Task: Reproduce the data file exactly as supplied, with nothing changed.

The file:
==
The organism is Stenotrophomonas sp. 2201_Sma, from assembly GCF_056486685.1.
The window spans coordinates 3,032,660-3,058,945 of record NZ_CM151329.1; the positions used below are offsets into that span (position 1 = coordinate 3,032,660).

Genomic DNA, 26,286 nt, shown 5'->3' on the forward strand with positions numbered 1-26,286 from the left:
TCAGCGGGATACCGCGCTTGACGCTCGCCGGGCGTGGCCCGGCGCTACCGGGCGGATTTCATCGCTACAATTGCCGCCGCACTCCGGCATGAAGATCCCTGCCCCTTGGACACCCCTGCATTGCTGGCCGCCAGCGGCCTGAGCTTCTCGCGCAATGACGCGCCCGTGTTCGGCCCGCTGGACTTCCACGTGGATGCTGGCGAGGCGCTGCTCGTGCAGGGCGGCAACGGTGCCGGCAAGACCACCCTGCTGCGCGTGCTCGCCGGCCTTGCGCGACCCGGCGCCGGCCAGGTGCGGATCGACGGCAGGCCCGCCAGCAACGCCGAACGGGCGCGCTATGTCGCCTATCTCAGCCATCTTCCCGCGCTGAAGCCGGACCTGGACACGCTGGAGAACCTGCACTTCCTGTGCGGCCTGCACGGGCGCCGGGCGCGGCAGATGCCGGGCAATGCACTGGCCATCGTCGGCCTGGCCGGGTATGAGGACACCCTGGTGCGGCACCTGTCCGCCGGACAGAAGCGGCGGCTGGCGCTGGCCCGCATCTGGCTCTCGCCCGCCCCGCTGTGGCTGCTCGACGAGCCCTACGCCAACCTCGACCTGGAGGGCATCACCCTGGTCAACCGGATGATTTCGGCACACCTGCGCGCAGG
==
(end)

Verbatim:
The organism is Stenotrophomonas sp. 2201_Sma, from assembly GCF_056486685.1.
The window spans coordinates 3,032,660-3,058,945 of record NZ_CM151329.1; the positions used below are offsets into that span (position 1 = coordinate 3,032,660).

Genomic DNA, 26,286 nt, shown 5'->3' on the forward strand with positions numbered 1-26,286 from the left:
TCAGCGGGATACCGCGCTTGACGCTCGCCGGGCGTGGCCCGGCGCTACCGGGCGGATTTCATCGCTACAATTGCCGCCGCACTCCGGCATGAAGATCCCTGCCCCTTGGACACCCCTGCATTGCTGGCCGCCAGCGGCCTGAGCTTCTCGCGCAATGACGCGCCCGTGTTCGGCCCGCTGGACTTCCACGTGGATGCTGGCGAGGCGCTGCTCGTGCAGGGCGGCAACGGTGCCGGCAAGACCACCCTGCTGCGCGTGCTCGCCGGCCTTGCGCGACCCGGCGCCGGCCAGGTGCGGATCGACGGCAGGCCCGCCAGCAACGCCGAACGGGCGCGCTATGTCGCCTATCTCAGCCATCTTCCCGCGCTGAAGCCGGACCTGGACACGCTGGAGAACCTGCACTTCCTGTGCGGCCTGCACGGGCGCCGGGCGCGGCAGATGCCGGGCAATGCACTGGCCATCGTCGGCCTGGCCGGGTATGAGGACACCCTGGTGCGGCACCTGTCCGCCGGACAGAAGCGGCGGCTGGCGCTGGCCCGCATCTGGCTCTCGCCCGCCCCGCTGTGGCTGCTCGACGAGCCCTACGCCAACCTCGACCTGGAGGGCATCACCCTGGTCAACCGGATGATTTCGGCACACCTGCGCGCAGG